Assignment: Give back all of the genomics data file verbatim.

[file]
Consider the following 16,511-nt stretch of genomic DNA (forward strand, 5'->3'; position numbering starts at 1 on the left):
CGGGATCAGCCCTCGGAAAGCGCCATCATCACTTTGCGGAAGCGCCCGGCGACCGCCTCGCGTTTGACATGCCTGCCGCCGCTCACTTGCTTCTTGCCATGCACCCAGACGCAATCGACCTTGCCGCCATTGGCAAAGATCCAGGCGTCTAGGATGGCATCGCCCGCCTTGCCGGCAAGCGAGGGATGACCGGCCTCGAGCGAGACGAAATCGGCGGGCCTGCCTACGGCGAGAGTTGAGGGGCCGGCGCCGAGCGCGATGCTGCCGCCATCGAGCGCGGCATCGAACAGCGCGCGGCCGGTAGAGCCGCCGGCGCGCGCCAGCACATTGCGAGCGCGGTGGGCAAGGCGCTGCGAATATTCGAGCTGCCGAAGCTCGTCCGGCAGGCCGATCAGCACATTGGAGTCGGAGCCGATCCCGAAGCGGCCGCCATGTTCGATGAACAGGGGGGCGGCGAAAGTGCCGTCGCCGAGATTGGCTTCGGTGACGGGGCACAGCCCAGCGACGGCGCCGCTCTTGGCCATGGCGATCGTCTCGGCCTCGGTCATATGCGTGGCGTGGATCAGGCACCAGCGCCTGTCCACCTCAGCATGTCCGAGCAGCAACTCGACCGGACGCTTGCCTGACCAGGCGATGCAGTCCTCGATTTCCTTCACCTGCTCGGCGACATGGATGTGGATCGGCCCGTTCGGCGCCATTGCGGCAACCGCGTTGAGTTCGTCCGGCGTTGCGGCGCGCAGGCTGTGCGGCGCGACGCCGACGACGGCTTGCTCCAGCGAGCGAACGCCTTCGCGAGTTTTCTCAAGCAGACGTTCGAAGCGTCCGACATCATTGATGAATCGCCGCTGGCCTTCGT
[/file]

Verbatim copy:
Consider the following 16,511-nt stretch of genomic DNA (forward strand, 5'->3'; position numbering starts at 1 on the left):
CGGGATCAGCCCTCGGAAAGCGCCATCATCACTTTGCGGAAGCGCCCGGCGACCGCCTCGCGTTTGACATGCCTGCCGCCGCTCACTTGCTTCTTGCCATGCACCCAGACGCAATCGACCTTGCCGCCATTGGCAAAGATCCAGGCGTCTAGGATGGCATCGCCCGCCTTGCCGGCAAGCGAGGGATGACCGGCCTCGAGCGAGACGAAATCGGCGGGCCTGCCTACGGCGAGAGTTGAGGGGCCGGCGCCGAGCGCGATGCTGCCGCCATCGAGCGCGGCATCGAACAGCGCGCGGCCGGTAGAGCCGCCGGCGCGCGCCAGCACATTGCGAGCGCGGTGGGCAAGGCGCTGCGAATATTCGAGCTGCCGAAGCTCGTCCGGCAGGCCGATCAGCACATTGGAGTCGGAGCCGATCCCGAAGCGGCCGCCATGTTCGATGAACAGGGGGGCGGCGAAAGTGCCGTCGCCGAGATTGGCTTCGGTGACGGGGCACAGCCCAGCGACGGCGCCGCTCTTGGCCATGGCGATCGTCTCGGCCTCGGTCATATGCGTGGCGTGGATCAGGCACCAGCGCCTGTCCACCTCAGCATGTCCGAGCAGCAACTCGACCGGACGCTTGCCTGACCAGGCGATGCAGTCCTCGATTTCCTTCACCTGCTCGGCGACATGGATGTGGATCGGCCCGTTCGGCGCCATTGCGGCAACCGCGTTGAGTTCGTCCGGCGTTGCGGCGCGCAGGCTGTGCGGCGCGACGCCGACGACGGCTTGCTCCAGCGAGCGAACGCCTTCGCGAGTTTTCTCAAGCAGACGTTCGAAGCGTCCGACATCATTGATGAATCGCCGCTGGCCTTCGT